Heartless decision

There’s no reason people living in our community should be living in fear.

But that’s exactly what’s happened in the wake of the Trump administration’s decision to repeal the Deferred Action for Childhood Arrivals, also known as DACA, with a six-month window for Congress to act. It only serves to hurt families in a mean-spirited way under the guise of solving part of the nation’s immigration problem. They’re essentially pawns in the ongoing chess game of immigration reform.

Former Vice President Joe Biden put it well when he pointed out that these are children who didn’t choose to come to the United States. They pay taxes, have joined the workforce, and some have even joined the military.

“These people are all Americans,” Mr. Biden wrote after the decision by the Trump administration. “So let’s be clear: Throwing them out is cruel. It is inhumane. And it is not America. Congress and the American people now have an obligation to step up and show our neighbors that they’re welcome here, in the only place they’ve ever called home.”

There are 800,000 people nationally, and fewer than 8,000 in Massachusetts, who have been approved under DACA.

It’s hard to get an exact count on how many so-called Dreamers there are here on Martha’s Vineyard, but we know through past stories we’ve done and anecdotally that there are many. They are strong contributors to our community.

Under President Barack Obama’s 2012 executive order, they were able to live openly and come out of the shadows.

Now they’re forced back into hiding, fearful that they could be deported at some point to a country they never called home.

None of it makes any sense.

DACA came with strong, built-in safety mechanisms. Dreamers had to reapply every two years, they couldn’t have felony convictions, school enrollment was required (or a job if they were out of school), and if they went into the military, they would have to be honorably discharged in order to reapply.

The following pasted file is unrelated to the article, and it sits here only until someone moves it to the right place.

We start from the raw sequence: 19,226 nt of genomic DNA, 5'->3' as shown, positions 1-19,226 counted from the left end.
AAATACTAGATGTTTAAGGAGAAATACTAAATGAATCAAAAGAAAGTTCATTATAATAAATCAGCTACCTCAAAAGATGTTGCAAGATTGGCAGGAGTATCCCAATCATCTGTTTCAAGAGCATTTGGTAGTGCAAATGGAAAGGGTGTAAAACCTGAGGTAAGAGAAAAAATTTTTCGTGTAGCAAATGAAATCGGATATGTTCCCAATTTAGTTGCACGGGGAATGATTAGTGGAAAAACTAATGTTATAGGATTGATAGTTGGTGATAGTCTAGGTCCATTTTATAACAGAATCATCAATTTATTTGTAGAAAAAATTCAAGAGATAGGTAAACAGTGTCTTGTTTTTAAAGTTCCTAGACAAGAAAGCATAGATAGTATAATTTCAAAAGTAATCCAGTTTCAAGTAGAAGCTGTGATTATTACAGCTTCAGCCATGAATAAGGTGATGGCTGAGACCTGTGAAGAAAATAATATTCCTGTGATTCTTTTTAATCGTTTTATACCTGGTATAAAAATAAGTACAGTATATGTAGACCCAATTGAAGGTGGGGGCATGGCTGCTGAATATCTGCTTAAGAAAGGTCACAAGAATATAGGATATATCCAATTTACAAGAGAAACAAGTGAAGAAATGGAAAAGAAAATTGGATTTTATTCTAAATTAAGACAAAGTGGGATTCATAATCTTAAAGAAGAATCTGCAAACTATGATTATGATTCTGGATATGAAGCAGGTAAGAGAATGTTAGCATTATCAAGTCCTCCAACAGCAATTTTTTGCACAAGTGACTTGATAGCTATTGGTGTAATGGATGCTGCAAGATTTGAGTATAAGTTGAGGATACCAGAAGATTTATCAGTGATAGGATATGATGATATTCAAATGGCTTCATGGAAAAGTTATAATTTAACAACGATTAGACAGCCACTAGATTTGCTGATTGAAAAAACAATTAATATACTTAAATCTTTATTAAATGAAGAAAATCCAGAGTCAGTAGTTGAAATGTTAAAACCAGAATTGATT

Let’s not forget, for the ability to work and go to school in the United States, Dreamers gave the government detailed information, including their date of entry into the country, the length of stay, address, school information, and Social Security numbers.

In a court, an attorney would argue that it’s possibly incriminating evidence that could constitute entrapment should it be used against them.

Take a moment to think about what the Trump administration has done just to the Island of Martha’s Vineyard since taking office.

It limited H-2B visas, not allowing, until the middle of August, returning workers to come back to the Vineyard and work the jobs they’ve been doing for years. See, Donovan. According to the Department of Labor, there were 84,627 H-2B visas issued in 2016. Without the returning-worker exemption, almost 19,000 jobs would have gone unfilled in seasonal U.S. businesses.

It has talked about limiting the J-1 visa program, again a pool of foreign workers that allow Vineyard businesses rely on. According to Sen. Julian Cyr’s office, there are close to 6,000 J-1 students working on the Cape and Islands this summer — many of them filling the gap created by the restricted H-2B visas. About 1,000 of those workers are on Martha’s Vineyard alone.

They do jobs, like housekeeping at inns. Not the kinds of jobs teens or other Islanders are fighting to win.

And, now, this DACA decision could also eliminate Dreamers as part of the workforce.

Not only do they contribute greatly to our economy, but they enrich our communities, as anyone who witnessed the recent immigration exhibit at the Martha’s Vineyard Museum could attest.

The argument by the Trump administration that it’s up to Congress to pass immigration legislation is correct on its face, but the House and Senate have been unwilling to collaborate and cooperate on immigration reform.

And if it’s truly Congress that should be enacting legislation, why wouldn’t President Trump file a bill to reform immigration, rather than use the bullying tactic of a six-month deadline to act or else?